“La Biblioteca Ambulante”. Courtesy of the Fresno County Free Library.
Starting in 1969, the Denver Public Library began to reach out to the local Spanish-speaking population, a group that had not been using their services, by means of a bookmobile. The fifth truck to join the fleet (hence the name “El Numero Cinco”) was launched in June of 1969. The stops were in five city parks. The staff set up folding chairs, tables and umbrellas at each stop. It carried books in Spanish and English, along with games, records, and art prints. Besides providing materials, the three bilingual staff also showed movies through the rear window (in the same style as that of the Fitchburg Public Library). There were art and guitar lessons as well.
Starting in 1968, the San Joaquin Valley Library System, in Fresno, CA, sent a bookmobile to serve the migrant workers who flocked to the area every year during grape-picking season. “La Biblioteca Ambulante” served 33 locations, primarily Mexican communities and migrant camps. Due to the unique population, a few adjustments were made. The staff were bilingual, the materials mostly in Spanish. Patrons could check out books after filling out a basic 3 x 5 card, no ID needed. There were neither fines nor overdue notices. Staff went door-to-door in communities, handing out flyers announcing the bookmobile’s arrival the day before. The Ambulante also maintained a series of deposit stations in branch libraries, Community Action and Head Start centers. The Ambulante’s arrival was always announced with Herb Alpert’s Spanish Flea blaring from the speakers. In addition to books, the bookmobile provided records (a hit with teenagers) and showed movies, the most popular being Spanish-dubbed Disney films. Initially, the venture was funded with an LSCA (Library Services and Construction Act) grant, which ran out in 1975. It then became property of the Fresno County Library System and, along with the bookmobile already owned by Fresno, continued to serve migrant camps. Further budget cuts reduced the number of people it could serve.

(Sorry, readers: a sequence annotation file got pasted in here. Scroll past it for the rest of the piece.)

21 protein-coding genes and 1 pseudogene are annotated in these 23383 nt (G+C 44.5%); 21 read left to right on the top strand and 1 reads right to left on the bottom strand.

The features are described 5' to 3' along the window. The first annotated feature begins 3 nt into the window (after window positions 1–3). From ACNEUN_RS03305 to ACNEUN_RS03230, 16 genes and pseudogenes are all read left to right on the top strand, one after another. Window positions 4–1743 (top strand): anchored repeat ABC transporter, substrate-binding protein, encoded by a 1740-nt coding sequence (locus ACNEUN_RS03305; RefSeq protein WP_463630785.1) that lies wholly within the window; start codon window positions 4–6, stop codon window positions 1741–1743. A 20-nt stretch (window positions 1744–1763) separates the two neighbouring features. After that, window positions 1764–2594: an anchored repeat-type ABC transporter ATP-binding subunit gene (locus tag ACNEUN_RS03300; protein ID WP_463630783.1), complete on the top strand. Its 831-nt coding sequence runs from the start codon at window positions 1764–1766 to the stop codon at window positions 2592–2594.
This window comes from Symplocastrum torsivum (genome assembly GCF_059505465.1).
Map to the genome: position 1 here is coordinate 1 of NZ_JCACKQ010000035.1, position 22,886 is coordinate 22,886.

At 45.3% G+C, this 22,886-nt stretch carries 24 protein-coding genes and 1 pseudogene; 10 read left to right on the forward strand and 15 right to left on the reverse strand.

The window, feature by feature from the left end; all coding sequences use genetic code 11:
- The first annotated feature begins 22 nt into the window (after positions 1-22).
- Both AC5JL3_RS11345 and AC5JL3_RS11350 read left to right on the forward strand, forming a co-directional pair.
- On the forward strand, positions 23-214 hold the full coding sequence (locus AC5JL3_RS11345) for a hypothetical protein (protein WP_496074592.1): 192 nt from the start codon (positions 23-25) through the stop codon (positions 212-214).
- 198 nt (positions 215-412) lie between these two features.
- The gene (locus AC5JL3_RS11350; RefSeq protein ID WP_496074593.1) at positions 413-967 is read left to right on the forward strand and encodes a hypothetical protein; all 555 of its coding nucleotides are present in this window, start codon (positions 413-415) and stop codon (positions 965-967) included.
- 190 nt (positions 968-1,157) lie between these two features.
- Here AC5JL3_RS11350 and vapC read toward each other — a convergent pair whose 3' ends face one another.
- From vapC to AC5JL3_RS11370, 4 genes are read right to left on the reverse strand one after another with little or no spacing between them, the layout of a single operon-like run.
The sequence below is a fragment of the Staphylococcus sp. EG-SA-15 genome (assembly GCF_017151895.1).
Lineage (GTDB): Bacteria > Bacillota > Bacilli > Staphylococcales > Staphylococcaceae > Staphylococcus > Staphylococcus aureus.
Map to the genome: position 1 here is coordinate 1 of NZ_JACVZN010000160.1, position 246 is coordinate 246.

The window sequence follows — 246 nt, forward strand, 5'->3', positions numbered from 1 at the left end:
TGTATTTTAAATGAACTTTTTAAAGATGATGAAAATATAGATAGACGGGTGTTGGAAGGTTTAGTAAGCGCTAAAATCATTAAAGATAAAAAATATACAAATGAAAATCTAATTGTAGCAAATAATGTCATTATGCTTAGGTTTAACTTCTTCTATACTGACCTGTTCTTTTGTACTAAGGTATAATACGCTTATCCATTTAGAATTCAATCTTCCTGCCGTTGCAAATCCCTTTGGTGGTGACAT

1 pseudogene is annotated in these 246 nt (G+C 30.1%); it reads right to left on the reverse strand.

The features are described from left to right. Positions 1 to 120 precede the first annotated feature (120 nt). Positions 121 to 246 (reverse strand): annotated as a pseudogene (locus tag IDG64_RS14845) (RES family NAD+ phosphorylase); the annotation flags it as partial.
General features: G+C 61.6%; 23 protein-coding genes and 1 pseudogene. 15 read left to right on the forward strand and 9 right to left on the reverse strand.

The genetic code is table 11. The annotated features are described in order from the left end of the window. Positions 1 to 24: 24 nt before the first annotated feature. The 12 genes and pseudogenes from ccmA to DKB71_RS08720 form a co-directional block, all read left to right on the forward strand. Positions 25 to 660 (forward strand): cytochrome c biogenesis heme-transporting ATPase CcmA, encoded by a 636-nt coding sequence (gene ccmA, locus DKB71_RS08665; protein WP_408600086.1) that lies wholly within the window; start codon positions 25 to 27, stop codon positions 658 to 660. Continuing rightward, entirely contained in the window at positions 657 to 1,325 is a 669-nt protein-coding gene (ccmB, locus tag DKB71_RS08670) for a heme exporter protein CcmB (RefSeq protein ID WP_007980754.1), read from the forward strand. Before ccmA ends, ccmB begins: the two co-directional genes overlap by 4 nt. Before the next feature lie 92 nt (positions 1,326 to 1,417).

Stanislaus County, California’s bookmobile served migrant camps in the 70s and for a time, had a separate vehicle, the Green Bus, which was used solely to bring materials to migrant camps and housing. The Green Bus was killed by the tax-cutting measure Proposition 13, but the regular bookmobile still visited the camps.